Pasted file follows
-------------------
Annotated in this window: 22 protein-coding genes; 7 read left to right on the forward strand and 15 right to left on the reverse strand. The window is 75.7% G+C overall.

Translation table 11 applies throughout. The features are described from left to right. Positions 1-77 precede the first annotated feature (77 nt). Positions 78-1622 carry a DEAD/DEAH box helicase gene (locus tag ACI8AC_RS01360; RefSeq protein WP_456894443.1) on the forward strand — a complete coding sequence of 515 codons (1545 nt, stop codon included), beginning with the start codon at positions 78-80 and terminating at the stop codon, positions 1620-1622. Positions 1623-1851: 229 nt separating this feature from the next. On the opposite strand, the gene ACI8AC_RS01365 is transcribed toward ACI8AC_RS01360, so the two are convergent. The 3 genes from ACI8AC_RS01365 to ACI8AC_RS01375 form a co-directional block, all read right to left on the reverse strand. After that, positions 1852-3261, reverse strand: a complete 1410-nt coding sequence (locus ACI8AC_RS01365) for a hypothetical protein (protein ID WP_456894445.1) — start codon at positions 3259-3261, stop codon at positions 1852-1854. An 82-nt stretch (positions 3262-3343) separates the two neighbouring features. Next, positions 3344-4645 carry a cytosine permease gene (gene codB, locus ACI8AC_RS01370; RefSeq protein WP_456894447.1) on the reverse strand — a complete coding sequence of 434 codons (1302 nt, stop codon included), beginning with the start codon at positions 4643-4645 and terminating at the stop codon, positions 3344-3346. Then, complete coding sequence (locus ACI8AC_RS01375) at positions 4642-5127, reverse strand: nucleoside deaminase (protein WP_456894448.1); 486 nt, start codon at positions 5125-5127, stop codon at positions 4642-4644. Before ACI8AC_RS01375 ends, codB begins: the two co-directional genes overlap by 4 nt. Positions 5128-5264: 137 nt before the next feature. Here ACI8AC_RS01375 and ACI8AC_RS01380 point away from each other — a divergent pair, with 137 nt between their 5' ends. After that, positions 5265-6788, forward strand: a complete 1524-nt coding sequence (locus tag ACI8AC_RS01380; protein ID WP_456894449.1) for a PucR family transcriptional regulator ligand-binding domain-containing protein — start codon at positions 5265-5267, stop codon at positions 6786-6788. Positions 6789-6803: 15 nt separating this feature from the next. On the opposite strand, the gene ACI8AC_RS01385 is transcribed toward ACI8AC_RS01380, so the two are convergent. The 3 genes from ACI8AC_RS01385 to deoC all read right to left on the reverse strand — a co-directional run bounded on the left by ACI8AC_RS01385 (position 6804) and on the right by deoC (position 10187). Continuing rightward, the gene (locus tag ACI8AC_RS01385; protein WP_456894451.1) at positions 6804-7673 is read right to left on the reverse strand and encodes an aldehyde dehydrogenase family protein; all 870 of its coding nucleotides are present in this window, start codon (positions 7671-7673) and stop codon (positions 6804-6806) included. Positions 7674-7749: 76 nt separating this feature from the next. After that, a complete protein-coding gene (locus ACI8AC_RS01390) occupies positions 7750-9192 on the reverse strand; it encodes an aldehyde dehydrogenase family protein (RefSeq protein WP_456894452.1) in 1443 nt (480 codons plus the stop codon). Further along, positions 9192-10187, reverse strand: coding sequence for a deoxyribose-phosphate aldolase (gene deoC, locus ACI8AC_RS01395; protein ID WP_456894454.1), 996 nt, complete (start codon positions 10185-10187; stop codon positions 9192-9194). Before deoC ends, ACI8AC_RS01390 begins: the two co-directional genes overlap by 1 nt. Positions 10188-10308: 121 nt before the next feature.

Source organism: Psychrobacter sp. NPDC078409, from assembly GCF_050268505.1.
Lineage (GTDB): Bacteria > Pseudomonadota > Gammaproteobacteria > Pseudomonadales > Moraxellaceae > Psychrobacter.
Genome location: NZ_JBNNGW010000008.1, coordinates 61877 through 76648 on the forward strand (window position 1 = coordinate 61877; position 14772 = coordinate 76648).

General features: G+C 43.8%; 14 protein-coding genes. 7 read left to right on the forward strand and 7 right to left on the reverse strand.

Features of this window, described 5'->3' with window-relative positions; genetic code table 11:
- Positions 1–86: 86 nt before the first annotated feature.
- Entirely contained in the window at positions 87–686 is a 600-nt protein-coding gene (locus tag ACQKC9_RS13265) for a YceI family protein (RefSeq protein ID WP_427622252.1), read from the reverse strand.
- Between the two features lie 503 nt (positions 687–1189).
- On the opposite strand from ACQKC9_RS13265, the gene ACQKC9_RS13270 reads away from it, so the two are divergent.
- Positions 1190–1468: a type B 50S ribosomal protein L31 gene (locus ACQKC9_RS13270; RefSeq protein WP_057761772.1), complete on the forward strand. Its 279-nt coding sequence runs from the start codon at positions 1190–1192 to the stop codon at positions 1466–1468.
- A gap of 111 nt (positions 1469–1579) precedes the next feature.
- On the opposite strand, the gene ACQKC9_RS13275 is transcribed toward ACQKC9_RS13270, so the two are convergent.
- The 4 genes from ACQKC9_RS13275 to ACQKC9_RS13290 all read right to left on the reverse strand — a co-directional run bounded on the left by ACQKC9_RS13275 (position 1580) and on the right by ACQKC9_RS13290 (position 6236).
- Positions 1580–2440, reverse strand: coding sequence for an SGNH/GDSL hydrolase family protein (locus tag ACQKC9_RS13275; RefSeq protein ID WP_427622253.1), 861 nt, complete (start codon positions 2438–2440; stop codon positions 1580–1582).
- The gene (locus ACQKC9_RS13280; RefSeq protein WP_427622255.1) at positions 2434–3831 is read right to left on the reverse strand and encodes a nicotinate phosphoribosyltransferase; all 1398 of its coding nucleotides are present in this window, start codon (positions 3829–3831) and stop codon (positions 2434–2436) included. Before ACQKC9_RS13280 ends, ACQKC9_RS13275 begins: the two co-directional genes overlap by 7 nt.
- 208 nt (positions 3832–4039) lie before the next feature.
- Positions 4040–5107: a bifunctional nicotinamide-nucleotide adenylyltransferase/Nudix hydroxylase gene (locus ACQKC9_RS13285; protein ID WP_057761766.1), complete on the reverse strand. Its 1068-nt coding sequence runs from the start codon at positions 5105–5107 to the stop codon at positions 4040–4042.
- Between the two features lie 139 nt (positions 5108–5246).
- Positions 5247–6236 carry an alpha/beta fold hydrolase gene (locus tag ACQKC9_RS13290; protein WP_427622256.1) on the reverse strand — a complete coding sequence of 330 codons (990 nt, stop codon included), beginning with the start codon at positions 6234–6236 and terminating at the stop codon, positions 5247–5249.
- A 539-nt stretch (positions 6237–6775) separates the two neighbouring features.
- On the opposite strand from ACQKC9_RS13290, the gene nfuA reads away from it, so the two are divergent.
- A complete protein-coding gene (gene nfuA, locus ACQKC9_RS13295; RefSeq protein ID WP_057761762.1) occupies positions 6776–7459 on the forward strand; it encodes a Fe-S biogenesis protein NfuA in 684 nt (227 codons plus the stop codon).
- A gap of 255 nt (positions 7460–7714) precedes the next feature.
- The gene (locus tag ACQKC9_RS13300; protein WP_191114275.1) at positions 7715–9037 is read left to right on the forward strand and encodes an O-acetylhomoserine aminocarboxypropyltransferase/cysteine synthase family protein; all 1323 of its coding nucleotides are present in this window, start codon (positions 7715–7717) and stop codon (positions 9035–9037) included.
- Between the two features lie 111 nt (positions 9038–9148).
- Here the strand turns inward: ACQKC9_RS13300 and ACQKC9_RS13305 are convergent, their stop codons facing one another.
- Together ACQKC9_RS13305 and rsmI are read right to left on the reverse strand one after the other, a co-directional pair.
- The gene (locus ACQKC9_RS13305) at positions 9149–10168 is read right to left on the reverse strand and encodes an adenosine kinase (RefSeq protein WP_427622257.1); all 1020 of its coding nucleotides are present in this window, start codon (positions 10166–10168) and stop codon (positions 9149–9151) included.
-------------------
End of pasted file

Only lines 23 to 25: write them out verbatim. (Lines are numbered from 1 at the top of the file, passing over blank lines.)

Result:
- On the opposite strand from ACQKC9_RS13290, the gene nfuA reads away from it, so the two are divergent.
- A complete protein-coding gene (gene nfuA, locus ACQKC9_RS13295; RefSeq protein ID WP_057761762.1) occupies positions 6776–7459 on the forward strand; it encodes a Fe-S biogenesis protein NfuA in 684 nt (227 codons plus the stop codon).
- A gap of 255 nt (positions 7460–7714) precedes the next feature.